in locks which operate in coordination with exten- 'sion of the footrest or reclining of the chair, often only forward rocking is inhibited. This is for complex reasons involving a lack of mechanism in such chairs to bucket the user to a comfortable angle for reclining as an initial part of the reclining movement and a need to prevent the user from putting so much of his weight on the forward parts of his thighs, near the insides of his knees, that the retracted footrest is jammed into the floor, preventing reclining and/or desired footrest extension.

It is not difficult to see that locking mechanism designs of prior art rocker recliner chairs have imposed strict styling limitations on such chairs, both as to reducing the prospects for exposed wood styling and as to imposing such upholstering constraints that the resulting products look stolid and/or have poor seat comfort because the seat must be designed so it does not travel vertically very much as someone sits or bounces on it. With some prior art rocker recliner chair locking mechanisms, it is difficult or impossible to provide a swivelable variant because the parts of the base the lock works off would have to remain stationary as the remainder of the chair moved angularly, or because parts of the recliner mechanism would interfere with the base during swivelling.

in most recliner chairs and rocker recliner chairs which have footrests, lazy tongs or more or less equivalent mechanisms are used to extend and retract the footrests, which are usually constituted by one unitary ottoman (exclusive of skirts or shrouds). Accordingly such footrests are usually either misnomers (because they contact the average user at the back of his calves above his ankles) or they must extend so far that the lazy tongs are laterally unstable and/or are heavy and expensive.

SUMMARY OF THE INVENTION The chair back is reclined independently of movement of the footrest which is operated by a handle. Detents associated with the handle mechanism allow the footrest to be extended and retracted into any four positions including fully extended, fully retracted and two intermediate positions. As the back is reclined, the seat and arms, which constitute a unit, are first tilted to a predetermined bucketing angle by the locking mechanism, forward rocking is inhibited then rearward rocking is also prevented by the novel locking mechanism. The locking mechanism mounts on the underside of the cam frame, between the cams and works off a torque tube that moves angularly about its long axis as the footrest is operated and which moves forward and upwardly and rotates angularly as the chair back is reclined. The seat and frame unit also moves forwardly and upwardly as the chair is reclined. In the preferred form, the chair is a platform rocker; it may also be mounted on a swivel platform rocker base. The back is provided with tapered sleeves which fit over tapered tongues on the mechanism to allow the chair to be shipped knocked down, and then set-up. The footrest includes two sections which store one behind the other when retracted, then move to coplanar relationship as the footrest is extended to its first position to provide greater extension. The lazy tongs action of the footrest extending and retracting part of the mechanism is skewed to permit exposed front rail and/or high leg styling for the base. The design of the mechanism permits a particularly cushioning seat filling to be used.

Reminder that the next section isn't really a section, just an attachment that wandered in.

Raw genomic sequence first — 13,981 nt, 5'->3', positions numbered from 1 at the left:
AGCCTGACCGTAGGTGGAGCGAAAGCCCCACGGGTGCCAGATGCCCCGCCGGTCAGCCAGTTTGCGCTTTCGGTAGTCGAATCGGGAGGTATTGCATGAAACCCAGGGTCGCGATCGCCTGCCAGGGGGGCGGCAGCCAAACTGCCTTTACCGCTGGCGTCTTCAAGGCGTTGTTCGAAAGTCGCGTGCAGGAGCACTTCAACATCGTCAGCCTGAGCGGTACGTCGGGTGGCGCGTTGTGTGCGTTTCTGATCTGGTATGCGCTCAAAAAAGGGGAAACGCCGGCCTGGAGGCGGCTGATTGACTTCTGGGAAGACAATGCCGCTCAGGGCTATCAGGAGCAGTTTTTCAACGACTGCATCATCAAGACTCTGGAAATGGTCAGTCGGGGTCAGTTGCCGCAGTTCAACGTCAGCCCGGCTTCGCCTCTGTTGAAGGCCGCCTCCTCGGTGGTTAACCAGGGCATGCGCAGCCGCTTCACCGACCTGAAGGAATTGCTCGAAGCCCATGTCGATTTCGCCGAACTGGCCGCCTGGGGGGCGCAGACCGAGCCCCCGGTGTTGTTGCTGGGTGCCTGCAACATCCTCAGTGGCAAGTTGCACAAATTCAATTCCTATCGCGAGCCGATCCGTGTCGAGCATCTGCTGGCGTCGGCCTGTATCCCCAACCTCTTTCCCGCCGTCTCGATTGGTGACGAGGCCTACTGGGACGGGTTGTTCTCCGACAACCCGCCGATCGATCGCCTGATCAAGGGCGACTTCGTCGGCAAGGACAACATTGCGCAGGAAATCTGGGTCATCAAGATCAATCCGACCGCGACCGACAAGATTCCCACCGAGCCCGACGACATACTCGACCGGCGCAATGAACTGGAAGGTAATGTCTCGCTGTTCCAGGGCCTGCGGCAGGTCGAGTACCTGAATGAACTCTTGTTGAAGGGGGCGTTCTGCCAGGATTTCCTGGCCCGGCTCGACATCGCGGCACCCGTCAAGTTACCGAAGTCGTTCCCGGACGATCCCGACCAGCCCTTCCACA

The principles of the invention will be further hereinafter discussed with reference to the drawings wherein preferred embodiments are shown. The specifics illus trated in the drawings are intended to exemplify, rather than limit, aspects of the invention as defined in the claims.

BRIEF DESCRIPTION OF THE DRAWINGS In the drawings FIG. 1 is a perspective view of a preferred embodiment of the rocker recliner chair of the invention; FIG. 2 is a fragmentary top plan view of the chair showing one of the two opposite side linkages of the chair, the one which carries the operating handle. In the condition depicted, the footrest is fully retracted and the chair back is upright;

FIG. 3 is a fragmentary side elevation of the chair showing the side linkage of FIG. 2 in the same condition;

FIG. 4 is a fragmentary longitudinal vertical sectional view of the chair showing the lock when the footrest is fully retracted and the chair back is erect;